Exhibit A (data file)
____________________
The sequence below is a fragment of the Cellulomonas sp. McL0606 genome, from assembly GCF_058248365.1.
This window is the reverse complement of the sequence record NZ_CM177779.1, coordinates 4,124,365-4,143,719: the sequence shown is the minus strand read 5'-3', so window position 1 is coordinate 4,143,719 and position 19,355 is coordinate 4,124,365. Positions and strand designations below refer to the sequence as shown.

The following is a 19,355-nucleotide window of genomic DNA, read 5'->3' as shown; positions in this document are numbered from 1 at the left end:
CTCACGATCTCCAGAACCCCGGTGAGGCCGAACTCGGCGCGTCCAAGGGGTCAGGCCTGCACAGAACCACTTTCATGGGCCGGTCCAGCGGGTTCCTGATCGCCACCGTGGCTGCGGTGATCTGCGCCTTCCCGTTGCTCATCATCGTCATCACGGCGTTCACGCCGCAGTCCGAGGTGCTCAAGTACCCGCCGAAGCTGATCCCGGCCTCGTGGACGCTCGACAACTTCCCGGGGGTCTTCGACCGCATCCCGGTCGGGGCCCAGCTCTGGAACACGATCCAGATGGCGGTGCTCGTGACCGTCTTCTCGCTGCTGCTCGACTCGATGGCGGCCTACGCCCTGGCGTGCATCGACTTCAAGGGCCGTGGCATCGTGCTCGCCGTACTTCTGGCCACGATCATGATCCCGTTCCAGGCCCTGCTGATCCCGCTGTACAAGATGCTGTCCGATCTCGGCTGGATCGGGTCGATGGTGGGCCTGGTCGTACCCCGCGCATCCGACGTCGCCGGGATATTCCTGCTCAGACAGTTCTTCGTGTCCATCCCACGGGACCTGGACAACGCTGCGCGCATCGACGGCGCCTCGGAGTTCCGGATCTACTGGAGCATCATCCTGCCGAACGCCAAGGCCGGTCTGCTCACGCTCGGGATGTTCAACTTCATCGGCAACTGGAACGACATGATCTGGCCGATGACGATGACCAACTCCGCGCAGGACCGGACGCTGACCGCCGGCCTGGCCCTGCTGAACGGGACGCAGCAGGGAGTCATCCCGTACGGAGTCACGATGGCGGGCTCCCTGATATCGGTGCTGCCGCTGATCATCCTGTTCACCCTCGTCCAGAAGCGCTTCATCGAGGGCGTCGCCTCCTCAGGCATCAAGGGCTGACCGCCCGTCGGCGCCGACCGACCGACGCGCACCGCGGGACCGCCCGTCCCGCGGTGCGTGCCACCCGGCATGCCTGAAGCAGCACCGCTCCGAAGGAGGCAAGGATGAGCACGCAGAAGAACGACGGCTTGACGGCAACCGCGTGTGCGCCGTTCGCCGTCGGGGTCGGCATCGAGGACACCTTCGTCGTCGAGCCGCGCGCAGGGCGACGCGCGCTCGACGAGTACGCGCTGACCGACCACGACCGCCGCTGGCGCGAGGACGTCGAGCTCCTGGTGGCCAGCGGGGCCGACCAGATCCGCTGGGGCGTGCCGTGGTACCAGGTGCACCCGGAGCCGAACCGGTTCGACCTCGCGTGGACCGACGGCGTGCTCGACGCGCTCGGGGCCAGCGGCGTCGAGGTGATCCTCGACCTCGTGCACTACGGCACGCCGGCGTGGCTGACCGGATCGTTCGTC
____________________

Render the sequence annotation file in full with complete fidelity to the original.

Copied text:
The sequence below is a fragment of the Cellulomonas sp. McL0606 genome, from assembly GCF_058248365.1.
This window is the reverse complement of the sequence record NZ_CM177779.1, coordinates 4,124,365-4,143,719: the sequence shown is the minus strand read 5'-3', so window position 1 is coordinate 4,143,719 and position 19,355 is coordinate 4,124,365. Positions and strand designations below refer to the sequence as shown.

The following is a 19,355-nucleotide window of genomic DNA, read 5'->3' as shown; positions in this document are numbered from 1 at the left end:
CTCACGATCTCCAGAACCCCGGTGAGGCCGAACTCGGCGCGTCCAAGGGGTCAGGCCTGCACAGAACCACTTTCATGGGCCGGTCCAGCGGGTTCCTGATCGCCACCGTGGCTGCGGTGATCTGCGCCTTCCCGTTGCTCATCATCGTCATCACGGCGTTCACGCCGCAGTCCGAGGTGCTCAAGTACCCGCCGAAGCTGATCCCGGCCTCGTGGACGCTCGACAACTTCCCGGGGGTCTTCGACCGCATCCCGGTCGGGGCCCAGCTCTGGAACACGATCCAGATGGCGGTGCTCGTGACCGTCTTCTCGCTGCTGCTCGACTCGATGGCGGCCTACGCCCTGGCGTGCATCGACTTCAAGGGCCGTGGCATCGTGCTCGCCGTACTTCTGGCCACGATCATGATCCCGTTCCAGGCCCTGCTGATCCCGCTGTACAAGATGCTGTCCGATCTCGGCTGGATCGGGTCGATGGTGGGCCTGGTCGTACCCCGCGCATCCGACGTCGCCGGGATATTCCTGCTCAGACAGTTCTTCGTGTCCATCCCACGGGACCTGGACAACGCTGCGCGCATCGACGGCGCCTCGGAGTTCCGGATCTACTGGAGCATCATCCTGCCGAACGCCAAGGCCGGTCTGCTCACGCTCGGGATGTTCAACTTCATCGGCAACTGGAACGACATGATCTGGCCGATGACGATGACCAACTCCGCGCAGGACCGGACGCTGACCGCCGGCCTGGCCCTGCTGAACGGGACGCAGCAGGGAGTCATCCCGTACGGAGTCACGATGGCGGGCTCCCTGATATCGGTGCTGCCGCTGATCATCCTGTTCACCCTCGTCCAGAAGCGCTTCATCGAGGGCGTCGCCTCCTCAGGCATCAAGGGCTGACCGCCCGTCGGCGCCGACCGACCGACGCGCACCGCGGGACCGCCCGTCCCGCGGTGCGTGCCACCCGGCATGCCTGAAGCAGCACCGCTCCGAAGGAGGCAAGGATGAGCACGCAGAAGAACGACGGCTTGACGGCAACCGCGTGTGCGCCGTTCGCCGTCGGGGTCGGCATCGAGGACACCTTCGTCGTCGAGCCGCGCGCAGGGCGACGCGCGCTCGACGAGTACGCGCTGACCGACCACGACCGCCGCTGGCGCGAGGACGTCGAGCTCCTGGTGGCCAGCGGGGCCGACCAGATCCGCTGGGGCGTGCCGTGGTACCAGGTGCACCCGGAGCCGAACCGGTTCGACCTCGCGTGGACCGACGGCGTGCTCGACGCGCTCGGGGCCAGCGGCGTCGAGGTGATCCTCGACCTCGTGCACTACGGCACGCCGGCGTGGCTGACCGGATCGTTCGTC